Today’s itinerary: beaches and a long drive through South Carolina to Georgia.
For today’s music selection I’m taking a break from the road trip playlist to pay tribute to two states that have some of our richest musical cultures (and some of our most odious laws, but we’ll deal with that another time). Countless artists have called Georgia home over the years, including Otis Redding, Marvin Gaye, the Allman Brothers Band, and REM, so we’ll get a few classics from them.
North Carolina, meanwhile, has a rich tradition of country, ragtime, and Piedmont blues. I’ve already discussed the wonderful Carolina Chocolate Drops. Today I’m going to bust out one of my favorite albums from high school: the under-appreciated alt country classic, Faithless Street by Whiskeytown. This is Ryan Adams before he made it big, and flew off to Coketown. (OH! THAT IS GOLDEN! YOU ARE ON FIRE, MR. UNIVERSE!)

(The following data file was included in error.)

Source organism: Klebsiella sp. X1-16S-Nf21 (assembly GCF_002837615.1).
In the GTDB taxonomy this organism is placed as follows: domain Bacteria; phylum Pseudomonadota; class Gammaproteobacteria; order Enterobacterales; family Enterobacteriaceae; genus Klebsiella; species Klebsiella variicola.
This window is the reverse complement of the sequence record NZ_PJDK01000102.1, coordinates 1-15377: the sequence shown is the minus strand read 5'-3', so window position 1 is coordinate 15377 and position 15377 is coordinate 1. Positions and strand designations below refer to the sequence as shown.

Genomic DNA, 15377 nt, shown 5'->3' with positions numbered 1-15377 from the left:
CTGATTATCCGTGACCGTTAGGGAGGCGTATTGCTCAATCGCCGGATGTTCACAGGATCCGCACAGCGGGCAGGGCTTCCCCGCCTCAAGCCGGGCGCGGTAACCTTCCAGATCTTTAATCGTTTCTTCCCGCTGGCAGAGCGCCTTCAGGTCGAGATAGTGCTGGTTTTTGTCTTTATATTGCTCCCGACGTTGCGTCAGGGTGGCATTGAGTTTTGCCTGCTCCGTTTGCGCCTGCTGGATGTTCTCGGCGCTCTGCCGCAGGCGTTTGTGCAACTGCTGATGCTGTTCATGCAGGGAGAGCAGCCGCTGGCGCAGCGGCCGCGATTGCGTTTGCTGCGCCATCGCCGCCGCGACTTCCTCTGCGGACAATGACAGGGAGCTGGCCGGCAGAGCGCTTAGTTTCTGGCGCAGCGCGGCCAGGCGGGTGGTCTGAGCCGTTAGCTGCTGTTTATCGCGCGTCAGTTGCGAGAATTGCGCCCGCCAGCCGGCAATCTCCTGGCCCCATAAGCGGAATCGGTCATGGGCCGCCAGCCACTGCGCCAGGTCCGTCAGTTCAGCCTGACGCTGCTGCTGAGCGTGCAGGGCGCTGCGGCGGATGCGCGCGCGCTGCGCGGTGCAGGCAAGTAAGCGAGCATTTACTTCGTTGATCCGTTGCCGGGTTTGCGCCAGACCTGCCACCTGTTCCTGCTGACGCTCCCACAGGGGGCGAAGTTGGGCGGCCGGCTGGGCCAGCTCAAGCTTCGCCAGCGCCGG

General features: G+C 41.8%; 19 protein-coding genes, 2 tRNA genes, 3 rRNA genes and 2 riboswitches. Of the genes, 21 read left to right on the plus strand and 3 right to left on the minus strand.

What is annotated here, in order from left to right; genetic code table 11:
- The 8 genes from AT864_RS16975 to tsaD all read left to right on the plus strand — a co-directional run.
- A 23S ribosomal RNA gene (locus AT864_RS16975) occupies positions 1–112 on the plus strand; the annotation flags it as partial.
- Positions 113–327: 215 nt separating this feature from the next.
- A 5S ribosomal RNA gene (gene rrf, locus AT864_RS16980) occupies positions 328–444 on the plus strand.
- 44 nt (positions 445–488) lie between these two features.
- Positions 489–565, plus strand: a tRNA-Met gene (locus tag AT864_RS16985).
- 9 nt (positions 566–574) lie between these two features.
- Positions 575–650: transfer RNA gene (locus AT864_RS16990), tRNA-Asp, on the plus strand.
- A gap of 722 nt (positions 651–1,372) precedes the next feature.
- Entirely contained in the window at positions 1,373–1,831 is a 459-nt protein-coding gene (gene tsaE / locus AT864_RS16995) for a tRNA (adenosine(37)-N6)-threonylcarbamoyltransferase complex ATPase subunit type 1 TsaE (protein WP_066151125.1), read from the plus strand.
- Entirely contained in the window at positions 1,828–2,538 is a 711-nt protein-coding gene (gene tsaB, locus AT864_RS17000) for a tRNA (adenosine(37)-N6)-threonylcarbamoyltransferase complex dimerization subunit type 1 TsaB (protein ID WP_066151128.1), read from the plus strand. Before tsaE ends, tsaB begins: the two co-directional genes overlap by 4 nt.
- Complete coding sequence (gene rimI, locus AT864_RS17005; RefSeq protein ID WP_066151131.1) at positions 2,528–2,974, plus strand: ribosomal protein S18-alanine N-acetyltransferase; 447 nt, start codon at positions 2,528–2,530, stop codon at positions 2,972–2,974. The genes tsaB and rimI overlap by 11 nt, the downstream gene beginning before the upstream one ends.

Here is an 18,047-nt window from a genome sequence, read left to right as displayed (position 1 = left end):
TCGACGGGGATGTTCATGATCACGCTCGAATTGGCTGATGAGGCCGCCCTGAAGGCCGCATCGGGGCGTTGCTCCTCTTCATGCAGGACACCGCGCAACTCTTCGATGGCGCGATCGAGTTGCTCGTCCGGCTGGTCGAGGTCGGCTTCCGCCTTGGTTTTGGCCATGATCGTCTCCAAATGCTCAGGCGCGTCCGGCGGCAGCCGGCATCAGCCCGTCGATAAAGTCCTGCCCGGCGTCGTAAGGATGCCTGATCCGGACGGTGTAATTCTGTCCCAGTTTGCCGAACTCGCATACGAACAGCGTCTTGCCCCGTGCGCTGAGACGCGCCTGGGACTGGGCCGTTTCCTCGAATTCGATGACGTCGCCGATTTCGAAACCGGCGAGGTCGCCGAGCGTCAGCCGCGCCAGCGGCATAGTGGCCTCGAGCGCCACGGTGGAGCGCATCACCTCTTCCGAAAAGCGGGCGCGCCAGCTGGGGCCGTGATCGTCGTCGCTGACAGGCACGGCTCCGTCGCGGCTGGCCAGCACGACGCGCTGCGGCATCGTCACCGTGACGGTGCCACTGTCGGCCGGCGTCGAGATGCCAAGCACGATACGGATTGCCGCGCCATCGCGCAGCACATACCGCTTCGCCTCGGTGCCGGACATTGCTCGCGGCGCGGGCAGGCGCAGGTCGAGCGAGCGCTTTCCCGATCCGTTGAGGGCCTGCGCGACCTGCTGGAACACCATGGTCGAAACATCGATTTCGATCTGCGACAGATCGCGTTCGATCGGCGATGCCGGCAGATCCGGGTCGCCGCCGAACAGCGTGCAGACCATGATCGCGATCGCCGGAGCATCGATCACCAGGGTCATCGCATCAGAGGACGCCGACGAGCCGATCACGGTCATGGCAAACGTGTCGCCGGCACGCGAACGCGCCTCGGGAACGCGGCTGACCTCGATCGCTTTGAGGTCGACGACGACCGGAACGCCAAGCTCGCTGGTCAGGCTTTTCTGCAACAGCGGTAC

Later albums by both Whiskeytown and Adams had a little more polish; the edges were wiped a bit cleaner. This album, though, is often recorded live in the studio. The guitars are louder, the vocals are rougher, and Adams makes sure everyone knows that the Replacements and Gram Parsons made their mark. Kudos also to Caitlin Cary for excellent fiddle work and a gloriously bitter rejection of the married life on “Matrimony.”
For those who reflexively recoil from country like they’ve just seen a cockroach take flight (HINT: It’s a waterbug!), give this a shot. There’s not much twang from the steel guitars, Ryan Adams has a unique passion and yearning to his voice, and he never tries to copy Garth Brooks’s cadences and vocal stylings, as every Nashville-based country singer has tried to do for the last 20 years. In short, this is clearly music made by people, not some machine six feet under the secret headquarters of country music in Nashville. (I will find that machine. I will destroy it.)
Here’s three classics from the album. I’ll see y’all in Georgia.